Reading the basics from the course textbook is sufficient for passing
the course. However, your will need much more knowledge to get a top
grade (and to really understand about OSes).
For those actually interested in the topic, there are some scientific papers and other original research that you should be aware of. (Those not so interested can skip directly to "How to read the course textbook".) The following three old papers are very central for computer science:
- Dijkstra, E. (1965). Solution of a problem in concurrent programming control. Communications of the ACM, 8(9):569, doi:10.1145/365559.365617.
- The paper is the first propose a N-process concurrency solution. Note that the paper is only a single page. Science is not about writing a lot of pages - it is more about saying something fundamental in your paper.
- Liu, C. L.; Layland, J. (1973). Scheduling algorithms for multiprogramming in a hard real-time environment. Journal of the ACM, 20(1):46–61, doi:10.1145/321738.321743.
- The paper is the first to propose a proper N-process realtime solution. It is one of the most cited computer science works ever published. And, basically almost the sole paper by the second author. Science is not about writing a lot of papers - it is more about saying something fundamental even once in your lifetime.
- Lamport, L. (1978). Time, clocks, and the ordering of events in a distributed system. Communications of the ACM, 21(7):558-565, doi:10.1145/359545.359563.
- The paper is one of the most fundamental papers in computing (and one of the most misunderstood). Basically, the "Einstein paper" of computing that deals with the relativity of time by defining logical clocks.
Considering the area of operating systems, not all of the research has been originally in scientific papers. This is because the inventions have significant commercial (and other) value. A nice example of this is the TLB-based technology, which is central for virtual memories. The technology was originally published only partly using a patent (see US3412382A).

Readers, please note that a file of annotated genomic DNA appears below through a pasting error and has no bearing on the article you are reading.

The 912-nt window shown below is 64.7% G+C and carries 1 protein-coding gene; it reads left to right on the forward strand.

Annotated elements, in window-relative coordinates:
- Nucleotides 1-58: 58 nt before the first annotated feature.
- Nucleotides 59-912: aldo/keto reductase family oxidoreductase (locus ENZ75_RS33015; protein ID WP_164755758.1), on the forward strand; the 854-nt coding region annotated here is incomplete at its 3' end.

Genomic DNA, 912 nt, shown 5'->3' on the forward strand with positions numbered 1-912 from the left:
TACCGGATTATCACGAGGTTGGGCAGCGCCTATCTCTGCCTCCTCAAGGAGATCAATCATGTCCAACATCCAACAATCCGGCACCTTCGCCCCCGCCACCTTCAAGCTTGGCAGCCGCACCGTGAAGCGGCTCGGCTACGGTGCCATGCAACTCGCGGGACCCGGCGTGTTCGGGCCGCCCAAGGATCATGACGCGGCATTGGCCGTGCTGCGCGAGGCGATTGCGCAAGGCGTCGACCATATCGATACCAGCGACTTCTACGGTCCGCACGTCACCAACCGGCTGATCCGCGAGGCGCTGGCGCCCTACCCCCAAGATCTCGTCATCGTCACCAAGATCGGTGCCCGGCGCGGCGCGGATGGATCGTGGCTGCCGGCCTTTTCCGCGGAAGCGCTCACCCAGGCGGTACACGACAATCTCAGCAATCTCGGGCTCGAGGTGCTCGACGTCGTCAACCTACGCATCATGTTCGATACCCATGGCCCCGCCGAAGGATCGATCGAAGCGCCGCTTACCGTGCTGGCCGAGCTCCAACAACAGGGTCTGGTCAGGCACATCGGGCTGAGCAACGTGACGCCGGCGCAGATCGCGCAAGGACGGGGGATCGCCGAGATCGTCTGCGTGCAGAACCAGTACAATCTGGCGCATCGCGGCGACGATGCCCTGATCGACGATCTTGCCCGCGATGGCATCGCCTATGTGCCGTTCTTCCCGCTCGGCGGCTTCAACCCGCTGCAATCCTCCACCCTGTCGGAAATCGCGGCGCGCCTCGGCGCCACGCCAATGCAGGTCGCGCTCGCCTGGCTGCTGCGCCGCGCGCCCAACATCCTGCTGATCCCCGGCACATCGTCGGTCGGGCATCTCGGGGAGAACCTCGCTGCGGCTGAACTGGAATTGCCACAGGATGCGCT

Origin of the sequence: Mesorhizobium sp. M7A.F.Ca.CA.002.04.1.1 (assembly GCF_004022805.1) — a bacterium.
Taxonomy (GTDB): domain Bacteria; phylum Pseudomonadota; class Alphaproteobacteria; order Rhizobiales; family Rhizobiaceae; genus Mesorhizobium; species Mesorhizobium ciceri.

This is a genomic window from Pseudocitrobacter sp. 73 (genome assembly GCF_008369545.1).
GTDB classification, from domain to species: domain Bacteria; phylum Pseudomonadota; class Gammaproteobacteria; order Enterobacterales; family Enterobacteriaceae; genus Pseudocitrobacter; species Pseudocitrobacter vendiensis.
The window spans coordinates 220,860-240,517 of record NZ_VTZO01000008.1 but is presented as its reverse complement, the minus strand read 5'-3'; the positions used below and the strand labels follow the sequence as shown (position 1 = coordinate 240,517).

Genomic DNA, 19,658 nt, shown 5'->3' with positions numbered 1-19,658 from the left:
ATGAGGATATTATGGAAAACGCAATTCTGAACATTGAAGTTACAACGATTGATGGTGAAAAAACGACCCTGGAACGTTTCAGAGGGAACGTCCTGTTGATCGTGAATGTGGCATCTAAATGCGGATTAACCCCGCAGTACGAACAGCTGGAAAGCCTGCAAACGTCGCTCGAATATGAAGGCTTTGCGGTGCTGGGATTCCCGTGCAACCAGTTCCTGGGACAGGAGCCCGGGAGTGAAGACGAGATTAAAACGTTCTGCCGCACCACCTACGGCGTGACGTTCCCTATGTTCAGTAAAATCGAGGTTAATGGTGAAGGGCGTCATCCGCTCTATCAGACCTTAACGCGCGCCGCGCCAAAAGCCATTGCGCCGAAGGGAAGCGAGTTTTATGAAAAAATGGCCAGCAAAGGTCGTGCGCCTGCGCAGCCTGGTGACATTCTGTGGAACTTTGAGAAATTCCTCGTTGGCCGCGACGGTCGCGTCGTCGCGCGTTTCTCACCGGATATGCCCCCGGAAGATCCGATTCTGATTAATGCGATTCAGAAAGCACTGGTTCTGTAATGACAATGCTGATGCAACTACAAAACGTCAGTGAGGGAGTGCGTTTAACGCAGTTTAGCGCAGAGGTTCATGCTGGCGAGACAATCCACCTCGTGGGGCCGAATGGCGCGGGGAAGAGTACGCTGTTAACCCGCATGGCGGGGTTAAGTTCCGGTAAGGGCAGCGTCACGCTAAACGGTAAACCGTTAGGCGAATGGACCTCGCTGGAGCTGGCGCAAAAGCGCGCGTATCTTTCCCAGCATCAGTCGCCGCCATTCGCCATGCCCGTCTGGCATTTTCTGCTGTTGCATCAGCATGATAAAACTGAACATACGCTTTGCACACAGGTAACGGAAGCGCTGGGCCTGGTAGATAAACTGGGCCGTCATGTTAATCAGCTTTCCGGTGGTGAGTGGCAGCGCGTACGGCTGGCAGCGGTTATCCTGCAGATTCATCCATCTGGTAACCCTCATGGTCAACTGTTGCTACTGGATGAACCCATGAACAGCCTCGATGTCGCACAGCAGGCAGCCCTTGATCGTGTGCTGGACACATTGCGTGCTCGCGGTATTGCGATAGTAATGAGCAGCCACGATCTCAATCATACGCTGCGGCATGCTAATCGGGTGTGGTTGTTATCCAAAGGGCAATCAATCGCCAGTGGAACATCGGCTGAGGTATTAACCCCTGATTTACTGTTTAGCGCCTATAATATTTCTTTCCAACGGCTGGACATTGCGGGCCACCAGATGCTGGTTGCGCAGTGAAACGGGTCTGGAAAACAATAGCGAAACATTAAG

Many of the details are hard to understand from the original papers (e.g., see the nice writing
by James H. Anderson as a roadmap to one thread of research).
Therefore, we have the textbooks to clarify things up (and, e.g., some
course slides to guide you through the textbooks). But remember, the
textbooks do not hold the whole story (nor the course slides or readings). We do
have lectures in universities, and we also have examples,
technical manuals, thesis works, etc., ..., but ultimately also the
How to read the course textbook
Reading a textbook is not easy. There is usually no sense in reading a textbook from the front cover to the back cover (it takes lot of time and your learning is inefficient). You should use a proper learning technique.
- Check, e.g., the nice guide by Paul N. Edwards and improve your reading skills.
For the basic understanding required by the course, you can use the lecture outline slides (attached below) as a guide to navigate inside the textbook. The outline slides do not list page ranges of the textbook or point to individual paragraphs. The outline slides list and structure the topics that you should concentrate on when you read the textbook.